Dry matter, moisture content, total ash content, fat, and fiber were determined in the collected aerial parts of the plants following the methods of AOAC [49]. Total nitrogen was determined by the micro-Kjeldahl method [50]. Protein contents of the plant species were determined by multiplying N contents by the factor 6.25 [49]. Glucose was determined according to the method of Feteris [51], while sucrose content was estimated following the method of Handel [52].
The total carbohydrate content for each sample was calculated by “difference”, in which the summation of the percentages of all the other proximate components was subtracted from 100 [49]. The potential energy (kcal 100 g−1 DW) was carried out using the Atwater general factors as described by FAO [53] by multiplying the values obtained for protein, carbohydrates, and fat by 4, 3.75, and 9, respectively; the results are expressed in kcal. The TDN was estimated according to the equation described by Abu-El-Naga and EL-Shazly [54] as follows:
TDN (%) = 0.623 (100 + 1.25 EE) − P 0.72
where EE is the percentage of ether extract, and P is the percentage of crude protein.

3.3. Minerals Content Analysis

About 0.1 g of each air-dried powder of the plant aerial parts were digested by using concentrated HNO3 and gently heated until all the organic matter disappeared and the solution turned quite clear [55]. The clear samples were made up to a known volume using distilled water. Na and K were determined in all samples by a flame photometer (Jenway PFP7, Felsted, UK), while calcium, magnesium, copper, zinc, iron, and manganese were estimated using an atomic absorption spectrometer (A Perkin-Elmer, Model 2380, Waltham, MA, USA).

3.4. Phytochemical Analysis

The total phenolics content was determined according to the method of Sadasivam and Manickam [56]. In brief, a known weight (0.1 g) of dried plant tissue was ground in 80% (v/v) aqueous methanol. The mixture was filtrated via muslin and centrifugated at 10,000 rpm for 20 min. The supernatant was then evaporated, and the residue was redissolved in distilled water (5 mL). A mixture of 0.5 mL extract, 2.5 mL distilled water, 2 mL NaCO3 (20%), and 0.5 mL of Folin–Ciocalteu reagent was prepared and incubated for 40 min in a dark condition. Using a spectrophotometer (Spectronic 21D model, Milton Roy, CA, USA), the absorbance was measured at 725 nm. The content of total phenolics was determined based on a standard curve of gallic acid and expressed as mg gallic acid equivalent g−1 DW.
Tannins content was determined spectrophotometrically according to Sadasivam and Manickam [56]. One gram of plant tissue was extracted by 50 mL of methanol (80%, v/v) with continuous shaking for 24 h. The homogenate was centrifuged, and the supernatant was collected and raised to a known volume. About 5 mL of vanillin hydrochloride reagent (8% HCl in methanol and 4% vanillin in methanol 1:1 v/v) was added to 1 mL of the supernatant and incubated at room temperature for 20 min. The optical density was measured via spectrophotometer at 500 nm. The content of tannins was determined based on a standard curve of (0–100 μg) of tannic acid and expressed as mg g−1 DW.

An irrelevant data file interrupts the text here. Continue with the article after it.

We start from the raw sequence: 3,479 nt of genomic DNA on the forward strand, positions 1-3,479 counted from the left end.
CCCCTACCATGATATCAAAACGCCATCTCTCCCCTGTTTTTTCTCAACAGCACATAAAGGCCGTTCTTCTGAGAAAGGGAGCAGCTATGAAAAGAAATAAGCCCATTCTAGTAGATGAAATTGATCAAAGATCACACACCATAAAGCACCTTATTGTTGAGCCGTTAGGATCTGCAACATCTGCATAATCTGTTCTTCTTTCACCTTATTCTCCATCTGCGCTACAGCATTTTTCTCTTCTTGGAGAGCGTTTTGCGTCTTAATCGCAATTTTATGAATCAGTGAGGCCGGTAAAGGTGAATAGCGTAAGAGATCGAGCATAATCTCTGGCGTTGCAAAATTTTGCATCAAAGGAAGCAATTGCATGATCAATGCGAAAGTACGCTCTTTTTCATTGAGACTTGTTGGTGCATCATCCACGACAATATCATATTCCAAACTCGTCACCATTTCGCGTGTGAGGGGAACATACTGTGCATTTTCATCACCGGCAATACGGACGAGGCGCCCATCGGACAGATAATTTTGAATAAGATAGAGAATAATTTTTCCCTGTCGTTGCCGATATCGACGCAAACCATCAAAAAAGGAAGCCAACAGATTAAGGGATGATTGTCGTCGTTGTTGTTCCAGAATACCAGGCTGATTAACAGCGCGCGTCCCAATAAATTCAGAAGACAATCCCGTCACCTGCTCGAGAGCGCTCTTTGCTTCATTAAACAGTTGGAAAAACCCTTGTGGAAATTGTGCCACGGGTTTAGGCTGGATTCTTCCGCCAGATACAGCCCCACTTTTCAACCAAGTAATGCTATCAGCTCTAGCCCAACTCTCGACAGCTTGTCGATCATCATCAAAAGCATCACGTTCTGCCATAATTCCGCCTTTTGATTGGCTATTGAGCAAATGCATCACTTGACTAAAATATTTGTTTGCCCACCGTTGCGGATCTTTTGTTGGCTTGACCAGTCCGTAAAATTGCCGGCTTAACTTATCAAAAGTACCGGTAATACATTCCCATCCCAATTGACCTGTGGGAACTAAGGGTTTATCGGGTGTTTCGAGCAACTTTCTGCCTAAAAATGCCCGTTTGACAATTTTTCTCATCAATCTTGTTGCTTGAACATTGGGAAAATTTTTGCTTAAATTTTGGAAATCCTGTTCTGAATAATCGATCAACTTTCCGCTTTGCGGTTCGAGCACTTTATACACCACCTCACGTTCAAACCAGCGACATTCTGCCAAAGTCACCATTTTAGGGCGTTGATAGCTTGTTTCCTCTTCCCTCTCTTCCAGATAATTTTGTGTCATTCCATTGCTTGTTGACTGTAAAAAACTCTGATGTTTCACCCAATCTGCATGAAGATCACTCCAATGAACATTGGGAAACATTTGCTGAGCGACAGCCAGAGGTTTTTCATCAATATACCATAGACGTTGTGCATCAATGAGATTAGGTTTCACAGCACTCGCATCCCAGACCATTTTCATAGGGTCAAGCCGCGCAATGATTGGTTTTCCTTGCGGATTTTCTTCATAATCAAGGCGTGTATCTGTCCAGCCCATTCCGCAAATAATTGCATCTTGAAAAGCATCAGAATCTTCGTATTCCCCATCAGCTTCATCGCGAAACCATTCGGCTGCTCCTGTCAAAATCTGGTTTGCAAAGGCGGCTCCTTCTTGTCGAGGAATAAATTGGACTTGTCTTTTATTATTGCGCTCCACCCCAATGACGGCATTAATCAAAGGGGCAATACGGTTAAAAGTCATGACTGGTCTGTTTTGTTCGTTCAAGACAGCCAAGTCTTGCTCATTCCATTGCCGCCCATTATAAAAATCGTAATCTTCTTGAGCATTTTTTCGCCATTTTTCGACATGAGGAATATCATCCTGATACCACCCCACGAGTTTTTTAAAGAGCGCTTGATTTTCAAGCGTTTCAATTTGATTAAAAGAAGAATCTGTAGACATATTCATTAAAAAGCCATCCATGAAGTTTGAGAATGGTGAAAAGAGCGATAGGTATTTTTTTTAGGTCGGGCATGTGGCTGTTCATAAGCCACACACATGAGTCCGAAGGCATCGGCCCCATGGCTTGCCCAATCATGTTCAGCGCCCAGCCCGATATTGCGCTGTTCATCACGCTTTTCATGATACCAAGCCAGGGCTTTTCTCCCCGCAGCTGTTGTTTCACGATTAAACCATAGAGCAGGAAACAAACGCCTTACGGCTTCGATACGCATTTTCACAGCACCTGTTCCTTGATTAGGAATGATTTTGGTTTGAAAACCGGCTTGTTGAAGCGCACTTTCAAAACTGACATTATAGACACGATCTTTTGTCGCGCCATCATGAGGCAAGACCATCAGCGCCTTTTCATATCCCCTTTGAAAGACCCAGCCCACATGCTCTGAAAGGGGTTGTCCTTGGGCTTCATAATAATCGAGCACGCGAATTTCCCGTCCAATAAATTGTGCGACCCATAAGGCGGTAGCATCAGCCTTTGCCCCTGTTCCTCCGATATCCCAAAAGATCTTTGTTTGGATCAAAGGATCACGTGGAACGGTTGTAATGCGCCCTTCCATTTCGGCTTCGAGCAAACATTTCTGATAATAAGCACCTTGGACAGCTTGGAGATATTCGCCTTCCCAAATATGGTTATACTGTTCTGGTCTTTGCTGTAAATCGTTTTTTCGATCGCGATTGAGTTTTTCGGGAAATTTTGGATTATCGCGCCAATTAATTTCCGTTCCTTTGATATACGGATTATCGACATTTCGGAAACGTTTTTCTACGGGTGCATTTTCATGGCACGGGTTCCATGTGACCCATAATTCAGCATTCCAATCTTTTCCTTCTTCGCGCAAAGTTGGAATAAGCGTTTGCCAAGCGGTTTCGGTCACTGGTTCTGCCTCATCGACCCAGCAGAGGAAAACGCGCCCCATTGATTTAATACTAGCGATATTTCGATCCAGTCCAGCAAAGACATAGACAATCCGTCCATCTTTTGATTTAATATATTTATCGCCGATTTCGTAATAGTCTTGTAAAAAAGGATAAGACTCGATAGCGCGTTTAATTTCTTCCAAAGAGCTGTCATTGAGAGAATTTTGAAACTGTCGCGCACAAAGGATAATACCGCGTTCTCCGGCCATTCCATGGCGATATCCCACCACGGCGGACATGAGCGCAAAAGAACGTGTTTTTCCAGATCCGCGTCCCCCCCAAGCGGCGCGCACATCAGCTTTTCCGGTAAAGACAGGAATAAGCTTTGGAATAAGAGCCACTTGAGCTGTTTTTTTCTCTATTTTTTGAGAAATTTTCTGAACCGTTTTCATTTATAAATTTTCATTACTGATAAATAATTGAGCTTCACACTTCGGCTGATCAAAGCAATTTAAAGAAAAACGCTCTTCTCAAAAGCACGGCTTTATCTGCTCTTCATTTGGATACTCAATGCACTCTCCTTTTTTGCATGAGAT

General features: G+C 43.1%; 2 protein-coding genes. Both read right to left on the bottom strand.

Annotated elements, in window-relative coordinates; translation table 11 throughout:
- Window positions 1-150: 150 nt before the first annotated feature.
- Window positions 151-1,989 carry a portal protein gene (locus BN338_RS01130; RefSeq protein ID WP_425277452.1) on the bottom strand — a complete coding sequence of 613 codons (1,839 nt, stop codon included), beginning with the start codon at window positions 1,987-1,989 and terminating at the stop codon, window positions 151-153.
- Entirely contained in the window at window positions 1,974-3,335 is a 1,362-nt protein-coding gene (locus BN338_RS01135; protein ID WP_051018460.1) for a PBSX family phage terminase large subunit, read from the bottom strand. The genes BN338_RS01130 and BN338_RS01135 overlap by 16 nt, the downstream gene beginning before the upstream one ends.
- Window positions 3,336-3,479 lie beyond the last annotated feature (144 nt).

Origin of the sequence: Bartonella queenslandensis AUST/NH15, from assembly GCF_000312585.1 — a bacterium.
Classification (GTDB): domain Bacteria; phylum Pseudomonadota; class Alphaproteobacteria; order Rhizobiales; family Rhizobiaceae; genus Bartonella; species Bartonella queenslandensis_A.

For the determination of saponins, 20 g of dried plant tissue was mixed with 100 mL of 80% (v/v) aqueous ethanol and heated over water bath at 55 °C for 4 h. The mixture was filtered, and the filtrate was collected, while the residue re-extracted with an additional 100 mL of 20% ethanol. The filtrates were combined and concentrated to reach 40 mL over a water bath. About 20 mL of diethyl ether was added to the concentrate in a separating funnel and shaken vigorously. The aqueous layer was heated over water bath till complete dryness and the dried residue was weighed as total saponins and expressed as mg g−1 DW [57].
Total flavonoid content was estimated by the AlCl3 colorimetric method [58]. In brief, an extract of 1 mg L−1 was prepared using methanol. Then, one mL (5%) of the previously prepared extract was mixed with 4 mL distilled water, 0.3 mL of NaNO2 (5%), and 0.3 mL of AlCl3. The mixture was left to stand for 6 min, then 2 mL of NaOH (1 M) was added, and the volume was rained to 10 mL by distilled water. The absorbance was measured after 15 min at 510 nm by a spectrophotometer (Spectronic 21D model, Milton Roy, CA, USA). A standard curve of rutin was prepared, and the amount of the total flavonoids was expressed as mg rutin equivalent g−1 DW.
The alkaloids were extracted with 10% acetic acid in ethanol and determined based on the method of Harborne [59]. About 40 mL of 10% acetic acid in ethanol was added to 1 g of dried plant tissue in a beaker and allowed to stand for 4 h. The homogenate was filtered, and the filtrate was concentrated into one-quarter of the original volume over a water bath. The alkaloids were precipitated using concentrated ammonia solution. The residue was dried till constant weight, and the alkaloids were expressed as mg g−1 DW.